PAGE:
She asked me for several talking points and the following are what I sent her:
1. Reasons for writing Put That Knife Away
a. writing my feelings on paper helped me sort them out and taught me a new skill
b. sorting out difficulties with the medical diagnoses and medications helped me to see how complicated it is to have an illness that no one wants to label and for which no one has a cure.
c.I felt so alone with my husband's personality challenges, I thought I could help other caregivers not to feel as alone as I felt.
d. I thought I could help other adult children look more carefully at their parents and assist more if they see one is clearly covering for and protecting the other from scrutiny.
e. I also thought that the general public could become more sympathetic to the cause of Alzheimer's research and donate money as well as pressure the government to do more to find a cure.
2. I am on a bandwagon every chance I get to suggest that folks get their financial and legal paperwork in order, before they are faced with this issue of one partner or parent becoming incompetent. Especially since our retirees often live in different states from the one in which they may have originally signed wills, powers of attorney, medical proxies,etc. It is awful that widows whose names had not been on their primary home mortgages now face foreclosure because their names were not on the documents.Different states have differing laws regarding elder care issues. Please check the laws out in your state and have these difficult conversations with your spouses and children.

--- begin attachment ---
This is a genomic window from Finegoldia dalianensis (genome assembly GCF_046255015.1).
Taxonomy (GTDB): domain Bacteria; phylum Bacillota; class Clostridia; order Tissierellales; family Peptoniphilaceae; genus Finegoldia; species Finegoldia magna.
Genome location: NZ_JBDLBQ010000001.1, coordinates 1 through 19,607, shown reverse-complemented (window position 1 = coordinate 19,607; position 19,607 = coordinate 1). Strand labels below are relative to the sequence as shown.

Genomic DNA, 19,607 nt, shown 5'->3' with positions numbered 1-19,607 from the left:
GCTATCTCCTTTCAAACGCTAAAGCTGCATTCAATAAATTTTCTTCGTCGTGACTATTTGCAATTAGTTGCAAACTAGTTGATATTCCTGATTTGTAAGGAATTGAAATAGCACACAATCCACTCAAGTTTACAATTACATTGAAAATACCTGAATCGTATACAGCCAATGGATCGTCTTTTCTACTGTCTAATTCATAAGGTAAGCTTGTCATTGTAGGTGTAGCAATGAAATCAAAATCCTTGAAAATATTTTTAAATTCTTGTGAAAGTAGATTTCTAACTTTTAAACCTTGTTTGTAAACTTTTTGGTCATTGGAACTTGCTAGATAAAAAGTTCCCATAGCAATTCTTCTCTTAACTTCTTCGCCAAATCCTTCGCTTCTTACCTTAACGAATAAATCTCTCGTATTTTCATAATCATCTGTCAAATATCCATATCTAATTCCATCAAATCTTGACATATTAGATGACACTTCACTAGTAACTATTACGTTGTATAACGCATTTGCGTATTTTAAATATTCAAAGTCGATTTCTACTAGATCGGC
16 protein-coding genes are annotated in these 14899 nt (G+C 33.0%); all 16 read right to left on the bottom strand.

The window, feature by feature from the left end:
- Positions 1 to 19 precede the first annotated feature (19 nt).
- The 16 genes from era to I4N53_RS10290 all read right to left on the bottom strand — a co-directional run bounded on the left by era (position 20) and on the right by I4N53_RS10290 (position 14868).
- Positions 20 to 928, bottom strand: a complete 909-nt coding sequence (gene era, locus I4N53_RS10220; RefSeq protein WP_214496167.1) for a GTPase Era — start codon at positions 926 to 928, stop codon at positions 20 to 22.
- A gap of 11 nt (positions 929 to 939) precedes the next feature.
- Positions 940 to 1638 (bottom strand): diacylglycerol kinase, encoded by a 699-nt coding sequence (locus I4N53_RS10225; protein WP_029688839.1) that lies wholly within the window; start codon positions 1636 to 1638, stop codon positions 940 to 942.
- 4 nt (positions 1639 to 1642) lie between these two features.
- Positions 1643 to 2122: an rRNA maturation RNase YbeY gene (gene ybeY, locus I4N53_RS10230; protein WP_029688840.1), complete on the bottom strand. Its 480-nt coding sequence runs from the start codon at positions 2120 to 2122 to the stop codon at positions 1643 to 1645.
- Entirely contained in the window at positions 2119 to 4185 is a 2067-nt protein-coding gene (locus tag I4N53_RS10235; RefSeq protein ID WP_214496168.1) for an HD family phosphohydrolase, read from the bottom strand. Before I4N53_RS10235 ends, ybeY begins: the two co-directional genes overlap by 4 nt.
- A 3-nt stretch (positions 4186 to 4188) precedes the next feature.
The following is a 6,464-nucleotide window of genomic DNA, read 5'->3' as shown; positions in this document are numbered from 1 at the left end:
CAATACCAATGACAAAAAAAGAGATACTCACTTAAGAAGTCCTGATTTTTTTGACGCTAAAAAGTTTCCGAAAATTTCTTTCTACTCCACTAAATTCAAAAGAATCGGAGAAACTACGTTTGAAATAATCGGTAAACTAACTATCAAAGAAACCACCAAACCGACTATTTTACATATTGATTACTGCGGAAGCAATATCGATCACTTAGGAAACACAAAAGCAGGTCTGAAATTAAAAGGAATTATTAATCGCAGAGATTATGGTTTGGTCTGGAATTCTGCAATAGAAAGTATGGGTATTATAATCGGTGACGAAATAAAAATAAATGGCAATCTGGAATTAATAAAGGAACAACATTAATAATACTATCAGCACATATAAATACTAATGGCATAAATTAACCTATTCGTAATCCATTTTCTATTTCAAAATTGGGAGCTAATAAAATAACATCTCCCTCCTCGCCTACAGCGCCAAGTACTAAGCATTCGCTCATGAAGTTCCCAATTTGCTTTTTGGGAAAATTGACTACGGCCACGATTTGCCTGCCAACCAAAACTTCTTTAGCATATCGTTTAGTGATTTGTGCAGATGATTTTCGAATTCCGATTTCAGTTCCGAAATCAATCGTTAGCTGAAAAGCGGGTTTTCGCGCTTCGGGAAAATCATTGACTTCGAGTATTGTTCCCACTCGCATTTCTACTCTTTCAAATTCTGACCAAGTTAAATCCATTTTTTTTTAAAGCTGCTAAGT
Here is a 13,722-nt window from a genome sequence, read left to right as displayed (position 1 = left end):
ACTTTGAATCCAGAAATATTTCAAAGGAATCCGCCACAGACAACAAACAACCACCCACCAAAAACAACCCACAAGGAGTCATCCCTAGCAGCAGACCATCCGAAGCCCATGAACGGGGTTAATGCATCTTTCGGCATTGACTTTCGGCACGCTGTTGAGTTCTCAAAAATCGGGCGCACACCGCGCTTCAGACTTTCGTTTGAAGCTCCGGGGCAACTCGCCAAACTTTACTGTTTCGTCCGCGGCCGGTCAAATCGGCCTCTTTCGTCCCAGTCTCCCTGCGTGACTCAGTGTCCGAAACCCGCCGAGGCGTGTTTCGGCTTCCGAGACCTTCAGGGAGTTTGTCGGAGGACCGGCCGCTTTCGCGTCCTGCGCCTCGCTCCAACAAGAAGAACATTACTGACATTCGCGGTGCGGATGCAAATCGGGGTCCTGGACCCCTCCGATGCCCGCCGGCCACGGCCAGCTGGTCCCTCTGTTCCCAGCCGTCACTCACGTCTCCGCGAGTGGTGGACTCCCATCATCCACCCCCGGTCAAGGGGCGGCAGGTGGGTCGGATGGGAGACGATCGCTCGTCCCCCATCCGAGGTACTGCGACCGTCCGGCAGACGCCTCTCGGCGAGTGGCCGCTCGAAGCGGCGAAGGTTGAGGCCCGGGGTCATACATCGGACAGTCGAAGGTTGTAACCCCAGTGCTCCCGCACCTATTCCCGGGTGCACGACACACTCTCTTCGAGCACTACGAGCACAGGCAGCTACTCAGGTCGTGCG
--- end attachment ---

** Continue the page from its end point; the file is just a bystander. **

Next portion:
3. Put That Knife Away tells my story and the story of others I met in support groups in New York and in Arizona. It shows that support groups are important for caregivers to show you are not alone with this huge problem. My book has been called " a support group within two covers."
4. Many caregivers die before the person for whom they are caring. We deny ourselves the care we need for physical as well as mental problems. Who would then care for our loved ones? In my book, I add a chapter on shopping for purses in Chinatown to show that my friend and I really needed a morning off. Caregivers need to care for themselves and family members need to recognize this issue. The old adage that the spouse is there and is managing is not enough. Adult children need to be emotionally supportive even if the spouse is part of a second marriage.
5. Even with a loved one having Alzheimer's disease, there are still many years of pleasure and purpose that spouses, parents and adult children can provide and enjoy together. See how Bob thrived when we moved into a larger apartment and he had his sewing machine back and he replaced the quarter-round molding on the floors and refinished the doors and the brass fittings.
If you think of other subjects or ideas for this broadcast which will take place on December 24th in the morning, please let me know.